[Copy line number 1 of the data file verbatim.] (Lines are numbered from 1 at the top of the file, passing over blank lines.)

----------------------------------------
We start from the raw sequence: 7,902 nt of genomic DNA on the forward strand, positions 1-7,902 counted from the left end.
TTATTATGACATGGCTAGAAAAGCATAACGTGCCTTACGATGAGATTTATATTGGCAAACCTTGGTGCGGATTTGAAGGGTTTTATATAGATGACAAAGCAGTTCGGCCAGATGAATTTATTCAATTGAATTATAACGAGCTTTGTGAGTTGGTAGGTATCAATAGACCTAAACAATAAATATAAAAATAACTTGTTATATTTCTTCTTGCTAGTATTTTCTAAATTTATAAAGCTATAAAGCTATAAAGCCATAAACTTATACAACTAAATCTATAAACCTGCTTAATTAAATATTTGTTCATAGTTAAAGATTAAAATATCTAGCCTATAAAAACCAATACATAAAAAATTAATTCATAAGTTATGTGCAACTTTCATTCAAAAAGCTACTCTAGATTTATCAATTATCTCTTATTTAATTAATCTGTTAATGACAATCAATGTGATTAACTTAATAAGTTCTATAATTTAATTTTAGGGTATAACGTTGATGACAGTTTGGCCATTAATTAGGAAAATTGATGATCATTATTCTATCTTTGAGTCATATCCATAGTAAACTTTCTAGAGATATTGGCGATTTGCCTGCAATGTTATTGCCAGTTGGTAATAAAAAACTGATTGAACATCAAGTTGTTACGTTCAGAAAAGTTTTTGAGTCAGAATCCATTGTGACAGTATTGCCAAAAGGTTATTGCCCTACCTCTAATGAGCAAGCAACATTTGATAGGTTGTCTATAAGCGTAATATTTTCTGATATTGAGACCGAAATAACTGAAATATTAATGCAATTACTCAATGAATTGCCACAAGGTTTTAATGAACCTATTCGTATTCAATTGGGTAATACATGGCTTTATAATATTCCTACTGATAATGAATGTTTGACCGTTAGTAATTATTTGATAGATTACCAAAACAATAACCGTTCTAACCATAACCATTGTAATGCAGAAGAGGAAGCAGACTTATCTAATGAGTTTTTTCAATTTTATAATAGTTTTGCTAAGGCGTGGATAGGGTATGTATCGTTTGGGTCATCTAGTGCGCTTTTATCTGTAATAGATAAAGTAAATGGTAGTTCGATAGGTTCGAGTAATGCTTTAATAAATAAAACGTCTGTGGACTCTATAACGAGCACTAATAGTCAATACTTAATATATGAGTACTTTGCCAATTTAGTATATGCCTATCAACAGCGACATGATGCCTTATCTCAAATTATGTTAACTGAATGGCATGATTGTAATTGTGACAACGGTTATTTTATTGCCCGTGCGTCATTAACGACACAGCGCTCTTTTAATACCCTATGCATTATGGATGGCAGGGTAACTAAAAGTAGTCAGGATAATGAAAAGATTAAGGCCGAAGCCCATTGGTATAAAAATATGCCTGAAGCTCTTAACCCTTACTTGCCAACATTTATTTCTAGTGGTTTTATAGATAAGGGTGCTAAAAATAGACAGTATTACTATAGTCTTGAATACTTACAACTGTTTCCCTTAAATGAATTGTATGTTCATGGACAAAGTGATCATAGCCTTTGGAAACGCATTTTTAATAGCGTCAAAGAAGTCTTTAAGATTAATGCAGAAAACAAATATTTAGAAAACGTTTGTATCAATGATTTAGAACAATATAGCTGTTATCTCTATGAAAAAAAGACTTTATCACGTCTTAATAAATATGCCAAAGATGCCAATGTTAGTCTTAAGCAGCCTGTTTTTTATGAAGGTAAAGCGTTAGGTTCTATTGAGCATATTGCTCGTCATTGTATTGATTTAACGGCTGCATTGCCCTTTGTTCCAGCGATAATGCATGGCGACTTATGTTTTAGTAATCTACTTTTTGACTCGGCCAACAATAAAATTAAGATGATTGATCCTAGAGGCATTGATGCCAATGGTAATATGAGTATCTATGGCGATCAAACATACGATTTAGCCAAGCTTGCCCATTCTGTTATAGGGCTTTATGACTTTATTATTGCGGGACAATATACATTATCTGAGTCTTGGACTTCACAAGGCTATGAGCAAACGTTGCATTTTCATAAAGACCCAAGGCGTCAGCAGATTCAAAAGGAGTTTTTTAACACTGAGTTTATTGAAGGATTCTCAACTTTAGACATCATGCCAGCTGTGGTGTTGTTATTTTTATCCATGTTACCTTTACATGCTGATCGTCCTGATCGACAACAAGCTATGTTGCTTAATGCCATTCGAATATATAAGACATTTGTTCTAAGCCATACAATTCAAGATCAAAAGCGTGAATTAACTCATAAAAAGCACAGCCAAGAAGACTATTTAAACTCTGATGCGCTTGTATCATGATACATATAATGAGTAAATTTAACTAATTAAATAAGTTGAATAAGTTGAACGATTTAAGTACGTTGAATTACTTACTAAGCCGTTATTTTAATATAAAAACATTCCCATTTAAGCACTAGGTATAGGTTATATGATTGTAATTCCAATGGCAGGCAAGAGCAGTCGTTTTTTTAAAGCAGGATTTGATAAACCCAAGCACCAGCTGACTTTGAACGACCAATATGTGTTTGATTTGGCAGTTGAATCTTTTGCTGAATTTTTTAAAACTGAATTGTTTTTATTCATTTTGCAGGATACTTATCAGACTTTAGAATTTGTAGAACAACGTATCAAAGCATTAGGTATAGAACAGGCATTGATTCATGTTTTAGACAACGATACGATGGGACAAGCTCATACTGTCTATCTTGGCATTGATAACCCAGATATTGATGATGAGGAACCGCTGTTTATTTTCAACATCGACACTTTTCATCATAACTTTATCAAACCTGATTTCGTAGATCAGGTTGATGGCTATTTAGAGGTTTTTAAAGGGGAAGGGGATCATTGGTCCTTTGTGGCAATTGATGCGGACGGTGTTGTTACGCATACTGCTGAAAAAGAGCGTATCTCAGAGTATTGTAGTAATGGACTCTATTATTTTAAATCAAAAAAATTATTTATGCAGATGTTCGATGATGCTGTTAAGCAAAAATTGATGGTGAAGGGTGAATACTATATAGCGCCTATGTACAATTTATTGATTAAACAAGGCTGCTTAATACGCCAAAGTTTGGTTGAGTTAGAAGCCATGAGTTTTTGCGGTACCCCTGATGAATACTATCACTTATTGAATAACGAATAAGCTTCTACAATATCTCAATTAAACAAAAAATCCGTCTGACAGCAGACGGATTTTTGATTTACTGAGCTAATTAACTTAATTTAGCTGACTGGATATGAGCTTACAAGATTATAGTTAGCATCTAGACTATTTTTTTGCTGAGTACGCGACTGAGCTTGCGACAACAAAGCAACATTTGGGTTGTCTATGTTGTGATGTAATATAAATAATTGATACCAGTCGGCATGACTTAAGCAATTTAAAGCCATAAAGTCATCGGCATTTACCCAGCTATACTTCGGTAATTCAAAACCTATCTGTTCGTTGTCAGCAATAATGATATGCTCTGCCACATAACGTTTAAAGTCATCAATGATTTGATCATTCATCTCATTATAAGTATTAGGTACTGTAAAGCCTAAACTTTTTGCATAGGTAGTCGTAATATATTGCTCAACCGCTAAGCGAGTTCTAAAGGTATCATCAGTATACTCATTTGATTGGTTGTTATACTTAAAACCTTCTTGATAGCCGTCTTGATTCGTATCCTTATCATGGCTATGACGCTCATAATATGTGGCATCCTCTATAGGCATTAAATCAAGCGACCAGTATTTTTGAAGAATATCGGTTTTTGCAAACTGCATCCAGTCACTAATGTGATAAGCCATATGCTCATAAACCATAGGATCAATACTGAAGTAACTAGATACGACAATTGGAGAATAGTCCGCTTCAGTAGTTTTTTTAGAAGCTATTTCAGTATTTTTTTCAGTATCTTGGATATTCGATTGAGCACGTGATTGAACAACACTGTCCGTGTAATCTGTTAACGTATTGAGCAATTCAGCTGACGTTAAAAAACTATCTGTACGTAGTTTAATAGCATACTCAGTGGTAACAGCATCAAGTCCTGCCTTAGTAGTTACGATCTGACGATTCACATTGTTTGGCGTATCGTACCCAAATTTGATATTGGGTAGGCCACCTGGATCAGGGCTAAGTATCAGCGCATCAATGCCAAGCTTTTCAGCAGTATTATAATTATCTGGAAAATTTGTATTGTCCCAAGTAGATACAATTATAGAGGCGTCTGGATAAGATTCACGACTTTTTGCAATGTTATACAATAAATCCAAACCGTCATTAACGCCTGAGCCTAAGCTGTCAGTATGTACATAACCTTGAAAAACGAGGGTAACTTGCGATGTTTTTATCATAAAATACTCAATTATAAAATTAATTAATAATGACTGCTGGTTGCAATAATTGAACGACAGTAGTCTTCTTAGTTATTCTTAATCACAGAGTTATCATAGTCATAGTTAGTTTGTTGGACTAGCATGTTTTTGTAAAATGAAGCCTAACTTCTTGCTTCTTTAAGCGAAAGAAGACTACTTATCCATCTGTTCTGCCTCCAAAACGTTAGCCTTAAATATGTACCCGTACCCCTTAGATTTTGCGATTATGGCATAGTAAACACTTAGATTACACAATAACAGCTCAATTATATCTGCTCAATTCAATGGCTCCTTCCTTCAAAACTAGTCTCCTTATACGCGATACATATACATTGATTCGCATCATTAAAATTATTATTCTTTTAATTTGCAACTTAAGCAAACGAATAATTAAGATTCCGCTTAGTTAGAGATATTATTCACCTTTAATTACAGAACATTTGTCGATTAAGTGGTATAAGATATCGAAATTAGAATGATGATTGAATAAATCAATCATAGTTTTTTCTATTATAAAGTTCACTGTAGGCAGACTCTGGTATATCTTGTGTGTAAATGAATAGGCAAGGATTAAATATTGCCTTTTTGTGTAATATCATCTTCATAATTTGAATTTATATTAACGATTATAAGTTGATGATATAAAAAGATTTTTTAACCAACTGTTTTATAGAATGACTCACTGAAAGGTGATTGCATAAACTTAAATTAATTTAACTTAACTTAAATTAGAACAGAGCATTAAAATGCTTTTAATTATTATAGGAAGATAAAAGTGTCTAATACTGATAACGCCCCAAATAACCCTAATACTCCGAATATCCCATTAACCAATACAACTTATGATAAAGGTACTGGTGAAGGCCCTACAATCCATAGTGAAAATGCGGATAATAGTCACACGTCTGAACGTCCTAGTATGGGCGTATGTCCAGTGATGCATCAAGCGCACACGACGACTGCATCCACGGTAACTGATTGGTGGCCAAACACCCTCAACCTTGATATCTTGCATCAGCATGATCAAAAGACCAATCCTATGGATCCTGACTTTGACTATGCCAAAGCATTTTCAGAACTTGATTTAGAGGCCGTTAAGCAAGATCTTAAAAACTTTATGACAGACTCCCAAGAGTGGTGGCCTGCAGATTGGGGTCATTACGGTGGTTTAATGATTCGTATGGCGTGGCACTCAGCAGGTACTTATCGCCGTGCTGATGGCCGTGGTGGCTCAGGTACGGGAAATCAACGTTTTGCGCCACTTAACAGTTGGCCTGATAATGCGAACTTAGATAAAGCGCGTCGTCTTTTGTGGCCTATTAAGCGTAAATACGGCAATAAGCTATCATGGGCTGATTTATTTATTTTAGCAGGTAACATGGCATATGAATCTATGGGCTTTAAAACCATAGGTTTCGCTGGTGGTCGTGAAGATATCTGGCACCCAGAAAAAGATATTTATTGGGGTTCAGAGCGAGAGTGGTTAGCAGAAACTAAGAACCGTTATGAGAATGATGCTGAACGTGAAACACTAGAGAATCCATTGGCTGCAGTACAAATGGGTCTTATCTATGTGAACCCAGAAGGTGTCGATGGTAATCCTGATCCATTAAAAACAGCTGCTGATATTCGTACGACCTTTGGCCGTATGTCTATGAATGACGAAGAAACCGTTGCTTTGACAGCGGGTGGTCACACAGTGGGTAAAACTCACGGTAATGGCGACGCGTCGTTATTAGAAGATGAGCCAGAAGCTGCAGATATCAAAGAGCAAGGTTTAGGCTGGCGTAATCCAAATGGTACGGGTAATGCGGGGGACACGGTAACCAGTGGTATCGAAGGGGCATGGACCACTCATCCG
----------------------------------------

We start from the raw sequence: 7,902 nt of genomic DNA on the forward strand, positions 1-7,902 counted from the left end.